Pioneering phase

The phrase "adventure travel in space" was suggested by Boeing's Gordon Woodcock, and is convenient for describing the first phase. Guests will be relatively few, from hundreds a year to thousands a year; prices will be high, 5 50,000 and more; and service will be closer to "adventure travel" than luxury hotel style. Orbital accommodation will be safe but "spartan".

Maturity phase

This will cause demand to increase from thousands of passengers per year to hundreds of thousands per year. Tickets to orbit will cost less, and flights will depart from many different airports. Orbital facilities will grow from simple clusters of prefabricated modules to large structures built in orbit for hundreds of guests, allowing for a wide range of orbital entertainment.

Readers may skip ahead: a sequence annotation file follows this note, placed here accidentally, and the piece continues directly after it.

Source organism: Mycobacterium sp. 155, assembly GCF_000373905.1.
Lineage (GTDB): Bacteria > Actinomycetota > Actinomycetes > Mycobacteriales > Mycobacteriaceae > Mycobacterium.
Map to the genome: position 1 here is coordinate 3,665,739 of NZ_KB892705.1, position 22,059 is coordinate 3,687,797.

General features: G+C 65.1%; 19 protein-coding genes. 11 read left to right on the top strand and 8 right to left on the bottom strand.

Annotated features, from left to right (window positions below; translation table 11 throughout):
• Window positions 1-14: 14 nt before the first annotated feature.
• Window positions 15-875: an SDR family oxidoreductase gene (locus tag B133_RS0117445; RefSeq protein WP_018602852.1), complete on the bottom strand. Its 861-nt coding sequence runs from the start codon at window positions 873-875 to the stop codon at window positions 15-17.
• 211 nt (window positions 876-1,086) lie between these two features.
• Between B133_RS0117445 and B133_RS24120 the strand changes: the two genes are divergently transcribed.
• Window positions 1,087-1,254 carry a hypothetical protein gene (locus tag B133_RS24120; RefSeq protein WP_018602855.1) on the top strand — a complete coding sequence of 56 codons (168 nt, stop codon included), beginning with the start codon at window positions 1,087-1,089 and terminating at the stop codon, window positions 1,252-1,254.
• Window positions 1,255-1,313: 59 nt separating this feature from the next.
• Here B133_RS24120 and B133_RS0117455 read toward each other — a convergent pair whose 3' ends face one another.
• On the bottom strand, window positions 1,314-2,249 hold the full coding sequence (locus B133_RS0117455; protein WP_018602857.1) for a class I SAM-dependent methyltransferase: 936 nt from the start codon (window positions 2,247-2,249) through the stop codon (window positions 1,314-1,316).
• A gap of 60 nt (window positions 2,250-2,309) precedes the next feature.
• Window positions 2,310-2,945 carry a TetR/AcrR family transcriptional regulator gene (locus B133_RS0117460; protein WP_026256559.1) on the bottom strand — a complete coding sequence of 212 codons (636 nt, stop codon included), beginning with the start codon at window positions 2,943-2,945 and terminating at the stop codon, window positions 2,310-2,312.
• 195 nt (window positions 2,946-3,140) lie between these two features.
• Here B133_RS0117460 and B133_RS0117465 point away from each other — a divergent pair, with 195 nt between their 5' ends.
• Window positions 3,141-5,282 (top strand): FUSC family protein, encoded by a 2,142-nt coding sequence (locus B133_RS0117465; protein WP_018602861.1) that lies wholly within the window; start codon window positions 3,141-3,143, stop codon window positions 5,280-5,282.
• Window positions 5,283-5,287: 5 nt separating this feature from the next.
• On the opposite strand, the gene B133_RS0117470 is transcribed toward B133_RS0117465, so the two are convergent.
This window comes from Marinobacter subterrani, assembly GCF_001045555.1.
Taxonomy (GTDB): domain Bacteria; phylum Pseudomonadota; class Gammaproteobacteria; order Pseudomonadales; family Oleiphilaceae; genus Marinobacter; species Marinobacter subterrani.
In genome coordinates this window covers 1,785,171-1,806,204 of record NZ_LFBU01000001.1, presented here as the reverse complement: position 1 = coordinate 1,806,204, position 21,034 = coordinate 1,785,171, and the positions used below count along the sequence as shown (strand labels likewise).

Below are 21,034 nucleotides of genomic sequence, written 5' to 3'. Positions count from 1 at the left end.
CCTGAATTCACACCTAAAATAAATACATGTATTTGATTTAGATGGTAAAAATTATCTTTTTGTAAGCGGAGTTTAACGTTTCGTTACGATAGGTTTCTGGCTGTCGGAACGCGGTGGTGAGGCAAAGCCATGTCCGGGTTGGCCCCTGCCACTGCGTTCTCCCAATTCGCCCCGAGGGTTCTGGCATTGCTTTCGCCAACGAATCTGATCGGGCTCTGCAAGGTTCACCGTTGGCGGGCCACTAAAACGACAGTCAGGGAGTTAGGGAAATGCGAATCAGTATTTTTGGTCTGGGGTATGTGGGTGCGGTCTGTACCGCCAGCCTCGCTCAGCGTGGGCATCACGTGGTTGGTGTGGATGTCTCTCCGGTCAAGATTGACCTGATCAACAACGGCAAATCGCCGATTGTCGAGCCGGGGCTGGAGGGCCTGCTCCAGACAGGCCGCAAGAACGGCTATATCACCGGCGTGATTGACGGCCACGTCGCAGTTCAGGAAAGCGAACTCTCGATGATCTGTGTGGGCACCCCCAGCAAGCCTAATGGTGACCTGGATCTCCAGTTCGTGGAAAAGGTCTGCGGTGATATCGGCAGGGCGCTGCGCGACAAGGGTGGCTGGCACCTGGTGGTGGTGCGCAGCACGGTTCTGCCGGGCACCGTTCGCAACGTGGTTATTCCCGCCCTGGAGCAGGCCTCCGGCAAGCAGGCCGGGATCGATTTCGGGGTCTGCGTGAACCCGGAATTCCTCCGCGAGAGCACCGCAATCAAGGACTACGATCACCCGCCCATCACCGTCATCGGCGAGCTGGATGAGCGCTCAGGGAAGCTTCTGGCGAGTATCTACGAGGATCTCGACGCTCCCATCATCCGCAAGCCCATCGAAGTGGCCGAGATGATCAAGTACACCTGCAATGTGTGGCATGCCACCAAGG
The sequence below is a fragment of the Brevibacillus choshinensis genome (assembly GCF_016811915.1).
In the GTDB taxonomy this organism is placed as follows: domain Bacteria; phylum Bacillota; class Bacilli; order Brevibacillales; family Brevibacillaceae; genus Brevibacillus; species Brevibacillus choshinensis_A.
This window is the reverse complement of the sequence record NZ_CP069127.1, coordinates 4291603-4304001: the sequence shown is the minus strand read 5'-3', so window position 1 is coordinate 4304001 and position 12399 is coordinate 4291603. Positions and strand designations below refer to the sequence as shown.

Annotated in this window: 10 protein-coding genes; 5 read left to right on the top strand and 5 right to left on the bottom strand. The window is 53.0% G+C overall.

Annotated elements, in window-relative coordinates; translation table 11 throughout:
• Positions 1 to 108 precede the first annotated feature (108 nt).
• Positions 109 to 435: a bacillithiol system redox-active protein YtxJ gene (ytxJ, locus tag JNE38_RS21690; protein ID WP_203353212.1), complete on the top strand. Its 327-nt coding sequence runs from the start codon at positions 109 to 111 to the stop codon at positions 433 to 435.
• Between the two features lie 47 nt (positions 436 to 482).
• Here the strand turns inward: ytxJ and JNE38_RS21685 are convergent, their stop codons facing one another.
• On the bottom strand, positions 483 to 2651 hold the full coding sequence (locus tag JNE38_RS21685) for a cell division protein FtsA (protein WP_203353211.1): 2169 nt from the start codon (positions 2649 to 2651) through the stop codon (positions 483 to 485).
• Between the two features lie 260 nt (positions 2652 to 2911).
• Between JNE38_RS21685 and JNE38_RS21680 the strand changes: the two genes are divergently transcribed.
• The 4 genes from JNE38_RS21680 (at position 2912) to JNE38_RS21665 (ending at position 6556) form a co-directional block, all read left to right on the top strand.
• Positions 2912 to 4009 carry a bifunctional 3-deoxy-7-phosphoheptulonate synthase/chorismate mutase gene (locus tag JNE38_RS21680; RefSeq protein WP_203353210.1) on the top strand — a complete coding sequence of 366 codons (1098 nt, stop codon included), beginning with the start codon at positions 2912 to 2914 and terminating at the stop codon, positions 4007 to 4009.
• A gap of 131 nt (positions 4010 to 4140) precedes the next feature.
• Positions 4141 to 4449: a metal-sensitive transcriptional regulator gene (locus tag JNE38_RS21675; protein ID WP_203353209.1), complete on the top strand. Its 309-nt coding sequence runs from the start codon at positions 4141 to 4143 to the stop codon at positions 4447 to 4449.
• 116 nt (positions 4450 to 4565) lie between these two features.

Mass phase

Ticket prices will fall to the equivalent of a few thousand dollars, and customers will grow from hundreds of thousands to millions of passengers a year. Seemingly unthinkable for most people in the space industry, even 1 million passengers a year is only 8 hours of aviation! And aviation continues to grow rapidly to the current level of 1 billion passengers per year. So there's no reason to assume that space travel will stop growing. There is certainly no limit to possible destinations. And the access to space resources that the low-cost launch will bring will ensure that economic growth does not have to stop for at least a few millennia.

Future prospects